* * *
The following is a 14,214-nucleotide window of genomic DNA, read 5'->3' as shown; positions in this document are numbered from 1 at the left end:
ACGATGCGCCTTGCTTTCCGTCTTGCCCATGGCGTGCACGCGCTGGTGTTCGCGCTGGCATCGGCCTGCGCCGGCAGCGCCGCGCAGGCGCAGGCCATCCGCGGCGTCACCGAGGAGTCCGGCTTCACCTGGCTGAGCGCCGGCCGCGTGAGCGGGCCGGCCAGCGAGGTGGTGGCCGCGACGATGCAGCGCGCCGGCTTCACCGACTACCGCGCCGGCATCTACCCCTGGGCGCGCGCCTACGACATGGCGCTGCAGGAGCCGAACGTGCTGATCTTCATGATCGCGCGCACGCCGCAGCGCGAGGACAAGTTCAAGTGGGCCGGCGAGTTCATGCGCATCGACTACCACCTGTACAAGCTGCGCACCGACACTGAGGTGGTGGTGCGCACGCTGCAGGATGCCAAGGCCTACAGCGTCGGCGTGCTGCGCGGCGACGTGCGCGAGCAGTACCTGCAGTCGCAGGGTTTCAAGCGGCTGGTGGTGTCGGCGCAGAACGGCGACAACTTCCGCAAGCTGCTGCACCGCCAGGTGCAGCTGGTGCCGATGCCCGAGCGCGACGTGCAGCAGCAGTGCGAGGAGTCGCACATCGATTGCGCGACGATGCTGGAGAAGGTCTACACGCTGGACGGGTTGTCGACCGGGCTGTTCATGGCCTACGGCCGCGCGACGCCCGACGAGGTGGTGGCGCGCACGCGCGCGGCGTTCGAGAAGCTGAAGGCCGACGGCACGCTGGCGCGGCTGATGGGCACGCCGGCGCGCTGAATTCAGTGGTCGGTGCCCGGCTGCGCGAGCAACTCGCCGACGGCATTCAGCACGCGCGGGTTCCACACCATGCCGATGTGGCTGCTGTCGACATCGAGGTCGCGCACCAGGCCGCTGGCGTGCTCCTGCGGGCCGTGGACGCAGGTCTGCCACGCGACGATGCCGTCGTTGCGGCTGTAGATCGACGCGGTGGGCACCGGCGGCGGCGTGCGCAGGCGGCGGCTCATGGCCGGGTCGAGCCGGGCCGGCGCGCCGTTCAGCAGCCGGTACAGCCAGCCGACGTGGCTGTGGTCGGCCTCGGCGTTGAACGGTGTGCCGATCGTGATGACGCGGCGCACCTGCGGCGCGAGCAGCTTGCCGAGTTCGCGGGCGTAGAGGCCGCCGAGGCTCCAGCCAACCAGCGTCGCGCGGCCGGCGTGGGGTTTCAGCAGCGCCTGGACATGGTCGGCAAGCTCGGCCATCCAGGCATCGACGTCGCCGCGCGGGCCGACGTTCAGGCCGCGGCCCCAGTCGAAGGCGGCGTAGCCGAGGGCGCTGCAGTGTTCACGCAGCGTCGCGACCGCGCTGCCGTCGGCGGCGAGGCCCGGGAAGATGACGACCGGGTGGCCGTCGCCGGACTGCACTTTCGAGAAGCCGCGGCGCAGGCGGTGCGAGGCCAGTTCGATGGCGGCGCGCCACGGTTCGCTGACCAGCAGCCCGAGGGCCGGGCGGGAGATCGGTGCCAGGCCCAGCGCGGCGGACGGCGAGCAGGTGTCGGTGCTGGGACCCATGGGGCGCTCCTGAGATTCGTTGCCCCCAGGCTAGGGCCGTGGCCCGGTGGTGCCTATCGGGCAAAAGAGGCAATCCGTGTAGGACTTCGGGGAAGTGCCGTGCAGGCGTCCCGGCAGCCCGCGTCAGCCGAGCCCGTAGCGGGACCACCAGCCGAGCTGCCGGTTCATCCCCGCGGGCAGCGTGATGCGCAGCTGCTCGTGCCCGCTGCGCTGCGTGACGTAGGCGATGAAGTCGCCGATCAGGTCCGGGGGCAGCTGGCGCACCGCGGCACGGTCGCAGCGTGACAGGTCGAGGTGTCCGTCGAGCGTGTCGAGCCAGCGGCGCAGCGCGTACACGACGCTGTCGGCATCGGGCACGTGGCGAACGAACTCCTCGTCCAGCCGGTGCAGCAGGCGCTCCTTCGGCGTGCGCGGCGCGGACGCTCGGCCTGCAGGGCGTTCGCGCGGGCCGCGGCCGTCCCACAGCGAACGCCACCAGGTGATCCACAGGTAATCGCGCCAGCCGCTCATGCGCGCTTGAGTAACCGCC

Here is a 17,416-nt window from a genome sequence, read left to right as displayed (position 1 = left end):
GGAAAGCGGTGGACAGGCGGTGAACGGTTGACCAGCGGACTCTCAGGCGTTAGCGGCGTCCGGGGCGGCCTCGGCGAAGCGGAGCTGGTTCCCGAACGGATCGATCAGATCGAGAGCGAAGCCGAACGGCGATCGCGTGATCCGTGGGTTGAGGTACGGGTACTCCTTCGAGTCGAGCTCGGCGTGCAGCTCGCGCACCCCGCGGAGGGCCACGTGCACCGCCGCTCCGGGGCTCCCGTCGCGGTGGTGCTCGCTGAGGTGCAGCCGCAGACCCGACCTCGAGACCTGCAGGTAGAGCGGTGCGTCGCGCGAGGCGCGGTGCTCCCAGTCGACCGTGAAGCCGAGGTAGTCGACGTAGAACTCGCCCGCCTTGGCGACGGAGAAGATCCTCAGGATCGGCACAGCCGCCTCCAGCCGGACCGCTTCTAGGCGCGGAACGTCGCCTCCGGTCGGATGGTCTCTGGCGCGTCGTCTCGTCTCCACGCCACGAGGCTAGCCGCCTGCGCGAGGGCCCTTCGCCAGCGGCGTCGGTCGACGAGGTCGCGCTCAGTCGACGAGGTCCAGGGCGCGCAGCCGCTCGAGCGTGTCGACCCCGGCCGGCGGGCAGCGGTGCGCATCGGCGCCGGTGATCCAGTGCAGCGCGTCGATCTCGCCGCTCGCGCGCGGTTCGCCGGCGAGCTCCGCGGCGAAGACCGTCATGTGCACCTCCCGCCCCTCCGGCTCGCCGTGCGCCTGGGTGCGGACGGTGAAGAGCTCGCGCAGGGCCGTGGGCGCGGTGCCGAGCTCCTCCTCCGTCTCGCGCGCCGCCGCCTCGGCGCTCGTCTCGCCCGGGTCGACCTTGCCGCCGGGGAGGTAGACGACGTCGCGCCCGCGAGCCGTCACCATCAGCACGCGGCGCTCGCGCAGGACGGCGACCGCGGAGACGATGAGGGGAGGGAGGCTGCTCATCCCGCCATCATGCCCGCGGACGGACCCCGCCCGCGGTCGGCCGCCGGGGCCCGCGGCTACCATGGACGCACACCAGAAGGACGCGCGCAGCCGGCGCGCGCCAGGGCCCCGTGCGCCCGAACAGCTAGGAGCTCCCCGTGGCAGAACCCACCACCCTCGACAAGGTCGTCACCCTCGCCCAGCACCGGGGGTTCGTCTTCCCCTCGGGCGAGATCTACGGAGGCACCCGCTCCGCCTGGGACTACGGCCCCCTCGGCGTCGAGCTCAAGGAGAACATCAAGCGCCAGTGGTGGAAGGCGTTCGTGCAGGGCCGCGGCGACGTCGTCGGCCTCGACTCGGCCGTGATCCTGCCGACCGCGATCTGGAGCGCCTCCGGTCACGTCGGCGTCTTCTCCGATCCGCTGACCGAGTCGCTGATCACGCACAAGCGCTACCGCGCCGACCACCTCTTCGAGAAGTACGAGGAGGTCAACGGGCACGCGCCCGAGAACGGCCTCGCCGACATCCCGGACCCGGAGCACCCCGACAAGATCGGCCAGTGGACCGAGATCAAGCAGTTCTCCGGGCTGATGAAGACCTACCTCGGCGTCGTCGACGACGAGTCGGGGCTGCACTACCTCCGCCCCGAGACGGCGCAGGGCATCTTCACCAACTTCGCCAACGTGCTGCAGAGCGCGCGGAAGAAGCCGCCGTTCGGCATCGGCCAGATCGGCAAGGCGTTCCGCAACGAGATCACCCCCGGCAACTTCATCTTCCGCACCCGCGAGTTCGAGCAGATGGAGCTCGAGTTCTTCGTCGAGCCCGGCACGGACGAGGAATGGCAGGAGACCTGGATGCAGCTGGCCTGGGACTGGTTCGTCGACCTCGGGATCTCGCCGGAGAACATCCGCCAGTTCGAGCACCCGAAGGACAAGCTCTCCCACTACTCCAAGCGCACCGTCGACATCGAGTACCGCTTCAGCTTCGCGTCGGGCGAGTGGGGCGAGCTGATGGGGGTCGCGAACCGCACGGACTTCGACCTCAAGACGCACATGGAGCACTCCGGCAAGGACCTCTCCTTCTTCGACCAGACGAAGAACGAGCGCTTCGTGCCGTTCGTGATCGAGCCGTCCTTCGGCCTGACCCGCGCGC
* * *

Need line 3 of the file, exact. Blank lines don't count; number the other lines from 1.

Here is a 17,416-nt window from a genome sequence, read left to right as displayed (position 1 = left end):